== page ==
“Nieto’s project wasn’t just a goodwill gesture: It was an unprecedented attempt to include the public in tick research. Nieto, a microbiologist at Northern Arizona University, and his team published the results of their brief tick-collecting experiment Thursday in PLOS One. They say it shows the potential of citizen science to fill in gaps in research—and that data gathered this way could ultimately help form a more proactive public health response when it comes to identifying and preventing tick-borne disease. “
Royal Commission on the Ancient and Historical Monuments of Wales: Cropmarks 2018.
“The unprecedented spell of hot, dry weather across Wales has provided perfect conditions for archaeological aerial photography. As the drought has persisted across Wales, scores of long-buried archaeological sites have been revealed once again as ‘cropmarks’, or patterns of growth in ripening crops and parched grasslands. The Royal Commission’s aerial investigator Dr Toby Driver has been busy in the skies across mid and south Wales over the last week documenting known sites in the dry conditions, but also discovering hitherto lost monuments. With the drought expected to last at least another two weeks Toby will be surveying right across north and south Wales in a light aircraft to permanently record these discoveries for the National Monuments Record of Wales, before thunderstorms and rain wash away the markings until the next dry summer.”
“A drone flight and a lingering dry spell have exposed a previously unknown monument in Ireland’s Boyne Valley, forgotten for thousands of years and long covered by crops — which, struggling to cope with a lengthy drought, finally revealed the ancient footprint.
Photographer and author Anthony Murphy discovered the site. He was flying a drone near Newgrange, a famous prehistoric stone monument in County Meath, on Tuesday, taking pictures of the known archaeological attractions. Then he saw something strange — a perfect circle, etched in the color of the crops, in an otherwise unremarkable field.”
The Atlantic: Spiders Can Fly Hundreds of Miles Using Electricity. “Scientists are finally starting to understand the centuries-old mystery of “ballooning.””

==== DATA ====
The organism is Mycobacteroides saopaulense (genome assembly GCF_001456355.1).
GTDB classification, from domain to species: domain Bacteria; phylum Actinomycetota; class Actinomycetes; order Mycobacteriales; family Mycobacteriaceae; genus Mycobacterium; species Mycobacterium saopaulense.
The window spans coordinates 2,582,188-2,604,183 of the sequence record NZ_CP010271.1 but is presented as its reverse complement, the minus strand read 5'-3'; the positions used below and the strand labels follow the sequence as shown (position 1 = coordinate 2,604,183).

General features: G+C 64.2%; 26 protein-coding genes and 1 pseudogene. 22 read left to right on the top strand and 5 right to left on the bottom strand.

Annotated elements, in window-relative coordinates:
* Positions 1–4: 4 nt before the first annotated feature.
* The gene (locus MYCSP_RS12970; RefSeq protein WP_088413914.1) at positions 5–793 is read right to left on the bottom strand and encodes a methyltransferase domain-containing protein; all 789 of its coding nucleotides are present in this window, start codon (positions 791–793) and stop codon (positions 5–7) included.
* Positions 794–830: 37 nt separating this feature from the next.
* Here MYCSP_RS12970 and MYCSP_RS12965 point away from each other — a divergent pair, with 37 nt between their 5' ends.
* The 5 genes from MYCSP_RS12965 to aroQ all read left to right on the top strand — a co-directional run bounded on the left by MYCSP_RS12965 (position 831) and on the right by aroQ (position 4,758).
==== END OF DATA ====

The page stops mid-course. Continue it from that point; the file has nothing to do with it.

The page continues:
“The upper reaches of the atmosphere have a positive charge, and the planet’s surface has a negative one. Even on sunny days with cloudless skies, the air carries a voltage of around 100 volts for every meter above the ground. In foggy or stormy conditions, that gradient might increase to tens of thousands of volts per meter.
Ballooning spiders operate within this planetary electric field. When their silk leaves their bodies, it typically picks up a negative charge. This repels the similar negative charges on the surfaces on which the spiders sit, creating enough force to lift them into the air.”
Link via MetaFilter.
NPR “joe’s big idea”: NASA’s Curiosity Rover Finds Chemical Building Blocks For Life On Mars.
“For the first time, scientists say they have clear evidence that the chemical building blocks of life exist on Mars.
What they can’t say yet is whether there is, or ever was, life on the Red Planet.”
Heute started die nächste Crew zur ISS, der Start findet um kurz nach 13 Uhr deutscher Zeit statt. Bis zur Ankunft auf der ISS wird es allerdings dieses Mal zwei Tage dauern. Die Mission heißt Horizons.
Der deutsche Astronaut Alexander Gerst (Astro_Alex auf Twitter, Astro_Alex_ESA auf Instagram, Alexander Gerst auf Flickr) ist mit von der Partie und wird als erster Deutscher auch Kommandant auf der ISS werden.
DLR: Mission Horizons: Raketenstart mit Alexander Gerst aus Baikonur, Kasachstan (deutschsprachig), Live-Stream auf YouTube.
Alexander Gerst schreibt außerdem ein Blog bei der ESA.